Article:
(Continued)

 

What do these studies mean for the average investor?

1. It turns out picking big winners in individual stocks is really, really hard, or you must get really, really lucky. Remember, most stocks do not outperform Treasury bills. If you want to try to pick individual stocks, use only a small portion of your retirement savings.

2. Be mindful of the impact that stories of people that got lucky and picked big winners might have on your emotions. While it does happen, the stories can cause us to make big mistakes in trying to get lucky. You could end up losing significant wealth trying to pick the next big winner.

3. The study reinforces the need for broad diversification to avoid the risk of missing the few big winners. Being broadly diversified is the most efficient way to benefit from the market gains of the next big winners because your portfolio is likely to include them.

4. Active stock pickers and actively managed mutual funds tend to underperform the stock market. The results help to explain why active strategies, which tend to be poorly diversified, underperform relative to market-wide benchmarks, Dr. Bessembinder notes in his study.

Apple and GE are big winners cited in Dr. Bessembinder’s study. However, both stocks are also cautionary tales of how hard it is to pick winners.

In hindsight, many tend to think it’s easy to have picked Apple, but, in reality, its stock price appreciation has been anything but predicable.

Look at Apple’s stock price chart below. How many people would have had the patience to stick with the stock for over 20 years, especially after its inception when its stock price went nowhere? Or how many would have had the luck to “discover” it just as it was taking off around 2005? Or would have stuck with it through all its volatility over the last 15 years?

Source: https://www.macrotrends.net/stocks/charts/GE/general-electric/stock-price-history

 

GE’s stock shows that just because a company was a big winner in the past, there is no guarantee that it will continue to be a big winner in the future. Look at General Electric’s stock price below.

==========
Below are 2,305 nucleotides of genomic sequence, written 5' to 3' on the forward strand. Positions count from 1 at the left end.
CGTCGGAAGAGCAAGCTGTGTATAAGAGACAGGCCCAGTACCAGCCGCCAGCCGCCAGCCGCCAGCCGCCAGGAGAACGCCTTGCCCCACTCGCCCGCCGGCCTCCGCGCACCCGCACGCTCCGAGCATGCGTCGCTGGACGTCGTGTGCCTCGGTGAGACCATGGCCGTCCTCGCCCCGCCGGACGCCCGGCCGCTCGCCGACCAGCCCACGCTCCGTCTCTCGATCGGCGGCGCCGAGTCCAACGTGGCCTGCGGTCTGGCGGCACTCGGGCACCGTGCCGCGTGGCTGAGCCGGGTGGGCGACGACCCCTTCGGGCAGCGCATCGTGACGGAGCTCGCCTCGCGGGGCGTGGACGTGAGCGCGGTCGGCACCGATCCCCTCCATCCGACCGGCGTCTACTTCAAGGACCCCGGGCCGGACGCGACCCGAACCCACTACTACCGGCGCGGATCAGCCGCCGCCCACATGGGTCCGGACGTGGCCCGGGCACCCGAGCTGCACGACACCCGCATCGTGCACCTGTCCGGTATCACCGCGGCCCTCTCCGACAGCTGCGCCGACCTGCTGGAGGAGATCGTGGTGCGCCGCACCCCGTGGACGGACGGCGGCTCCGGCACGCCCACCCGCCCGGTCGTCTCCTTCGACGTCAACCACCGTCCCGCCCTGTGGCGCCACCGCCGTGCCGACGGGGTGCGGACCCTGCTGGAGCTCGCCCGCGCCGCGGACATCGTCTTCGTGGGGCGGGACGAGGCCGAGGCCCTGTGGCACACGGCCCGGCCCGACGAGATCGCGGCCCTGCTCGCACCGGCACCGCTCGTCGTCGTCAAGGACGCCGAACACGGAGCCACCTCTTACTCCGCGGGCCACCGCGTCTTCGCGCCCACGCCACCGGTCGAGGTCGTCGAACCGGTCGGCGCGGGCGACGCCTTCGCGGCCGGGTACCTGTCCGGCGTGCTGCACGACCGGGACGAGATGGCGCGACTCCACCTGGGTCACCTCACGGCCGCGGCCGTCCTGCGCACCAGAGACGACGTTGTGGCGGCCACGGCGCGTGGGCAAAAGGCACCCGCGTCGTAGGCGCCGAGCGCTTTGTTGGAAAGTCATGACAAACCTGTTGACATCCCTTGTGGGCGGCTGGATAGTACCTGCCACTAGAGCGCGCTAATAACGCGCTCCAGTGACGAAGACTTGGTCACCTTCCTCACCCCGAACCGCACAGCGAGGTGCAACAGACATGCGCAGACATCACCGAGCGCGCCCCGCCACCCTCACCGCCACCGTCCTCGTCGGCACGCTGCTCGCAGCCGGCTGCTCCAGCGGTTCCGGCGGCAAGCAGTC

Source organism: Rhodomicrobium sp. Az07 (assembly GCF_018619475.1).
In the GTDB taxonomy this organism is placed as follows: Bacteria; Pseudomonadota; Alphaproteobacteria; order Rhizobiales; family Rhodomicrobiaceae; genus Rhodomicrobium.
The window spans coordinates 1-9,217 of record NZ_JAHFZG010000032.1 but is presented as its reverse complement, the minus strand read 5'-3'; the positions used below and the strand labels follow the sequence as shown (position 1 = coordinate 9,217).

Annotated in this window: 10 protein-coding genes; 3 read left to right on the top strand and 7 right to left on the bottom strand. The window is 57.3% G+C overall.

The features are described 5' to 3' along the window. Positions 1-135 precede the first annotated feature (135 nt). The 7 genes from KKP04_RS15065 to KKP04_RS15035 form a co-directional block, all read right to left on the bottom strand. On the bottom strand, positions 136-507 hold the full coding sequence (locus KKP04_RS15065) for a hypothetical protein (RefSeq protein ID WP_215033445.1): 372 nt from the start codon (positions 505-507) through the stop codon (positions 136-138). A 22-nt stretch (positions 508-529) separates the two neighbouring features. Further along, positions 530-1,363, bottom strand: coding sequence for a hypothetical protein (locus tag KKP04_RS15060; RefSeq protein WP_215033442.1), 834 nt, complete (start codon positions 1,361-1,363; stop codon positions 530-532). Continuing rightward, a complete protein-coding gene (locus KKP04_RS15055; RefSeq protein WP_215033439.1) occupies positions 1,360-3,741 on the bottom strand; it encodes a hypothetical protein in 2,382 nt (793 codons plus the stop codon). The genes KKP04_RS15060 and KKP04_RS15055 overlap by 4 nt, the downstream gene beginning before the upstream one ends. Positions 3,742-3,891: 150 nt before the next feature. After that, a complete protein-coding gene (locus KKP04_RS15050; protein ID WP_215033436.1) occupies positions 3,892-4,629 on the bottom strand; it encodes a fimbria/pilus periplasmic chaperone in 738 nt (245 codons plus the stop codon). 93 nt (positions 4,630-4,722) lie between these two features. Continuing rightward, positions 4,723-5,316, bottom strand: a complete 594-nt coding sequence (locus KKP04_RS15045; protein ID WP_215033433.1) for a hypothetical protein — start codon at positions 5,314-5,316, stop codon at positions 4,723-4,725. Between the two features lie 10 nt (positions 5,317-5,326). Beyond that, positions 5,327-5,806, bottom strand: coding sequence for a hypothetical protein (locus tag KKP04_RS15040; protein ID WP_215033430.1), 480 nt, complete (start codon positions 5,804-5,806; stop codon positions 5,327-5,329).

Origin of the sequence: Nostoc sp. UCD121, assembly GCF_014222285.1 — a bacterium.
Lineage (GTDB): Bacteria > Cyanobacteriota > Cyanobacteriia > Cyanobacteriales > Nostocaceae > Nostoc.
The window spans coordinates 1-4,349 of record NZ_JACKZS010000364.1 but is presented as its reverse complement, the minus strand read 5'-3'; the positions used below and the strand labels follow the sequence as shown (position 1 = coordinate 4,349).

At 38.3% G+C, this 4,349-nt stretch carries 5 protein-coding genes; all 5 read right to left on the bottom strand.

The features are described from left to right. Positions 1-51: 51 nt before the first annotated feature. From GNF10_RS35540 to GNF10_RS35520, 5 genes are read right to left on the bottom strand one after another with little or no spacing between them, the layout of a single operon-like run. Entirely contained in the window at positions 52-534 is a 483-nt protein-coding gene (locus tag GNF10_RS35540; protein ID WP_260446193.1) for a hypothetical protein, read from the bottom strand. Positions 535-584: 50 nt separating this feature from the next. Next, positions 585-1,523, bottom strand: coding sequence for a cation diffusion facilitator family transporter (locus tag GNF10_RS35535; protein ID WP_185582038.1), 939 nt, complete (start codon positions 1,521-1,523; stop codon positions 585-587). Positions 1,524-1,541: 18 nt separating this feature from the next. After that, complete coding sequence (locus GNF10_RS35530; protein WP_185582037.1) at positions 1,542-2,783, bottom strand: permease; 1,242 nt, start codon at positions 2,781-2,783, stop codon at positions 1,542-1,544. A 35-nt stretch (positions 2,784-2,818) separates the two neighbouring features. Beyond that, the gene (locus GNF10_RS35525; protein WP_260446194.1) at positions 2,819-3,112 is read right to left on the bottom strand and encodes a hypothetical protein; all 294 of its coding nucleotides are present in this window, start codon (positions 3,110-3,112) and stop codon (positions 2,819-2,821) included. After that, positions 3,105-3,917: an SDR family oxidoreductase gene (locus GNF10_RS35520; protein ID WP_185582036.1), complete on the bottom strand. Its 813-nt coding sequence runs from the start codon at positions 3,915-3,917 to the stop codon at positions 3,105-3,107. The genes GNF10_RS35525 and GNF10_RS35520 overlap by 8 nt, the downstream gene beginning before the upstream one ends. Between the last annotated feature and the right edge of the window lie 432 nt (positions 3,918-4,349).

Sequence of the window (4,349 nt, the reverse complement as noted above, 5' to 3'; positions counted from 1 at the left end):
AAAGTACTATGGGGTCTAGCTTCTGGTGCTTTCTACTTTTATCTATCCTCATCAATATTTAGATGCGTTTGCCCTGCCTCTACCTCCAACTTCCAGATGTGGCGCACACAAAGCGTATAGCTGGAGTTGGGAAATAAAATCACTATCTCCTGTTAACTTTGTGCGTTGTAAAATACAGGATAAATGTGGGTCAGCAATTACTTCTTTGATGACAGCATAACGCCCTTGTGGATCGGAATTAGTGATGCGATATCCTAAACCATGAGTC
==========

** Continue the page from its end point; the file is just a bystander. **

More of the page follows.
After performing great for decades, its share price fell significantly in the last few years — down about 30 percent annually on average each of the last three years.

There is no way anyone today can accurately predict the future of the company over the next several decades. Apple or Amazon could suffer the same fate.

The media provides a significant disservice for the investing public when it comes to the myth of the big winners.

It touts the stories of the “stocks to buy now” and the stocks that have been big short-term winners to sell advertising. It ignores the fact that for every winner there are many losers.

For every winner like Apple, there is a Blackberry, Nokia, Motorola, and dozens of companies we never heard of that that lost significant value because of Apple’s success.

These studies reinforce the fact that picking big winners in individual stocks is really hard, or you must get really lucky.

For the vast majority of people, it probably is a fool’s errand. Instead, being broadly diversified by owning the overall markets and letting the markets work over decades is the efficient way to benefit from the market gains of the next big winners.

Dean T. Stange, JD, CFP, is a principal and senior financial advisor at Wipfli Financial Advisors LLC.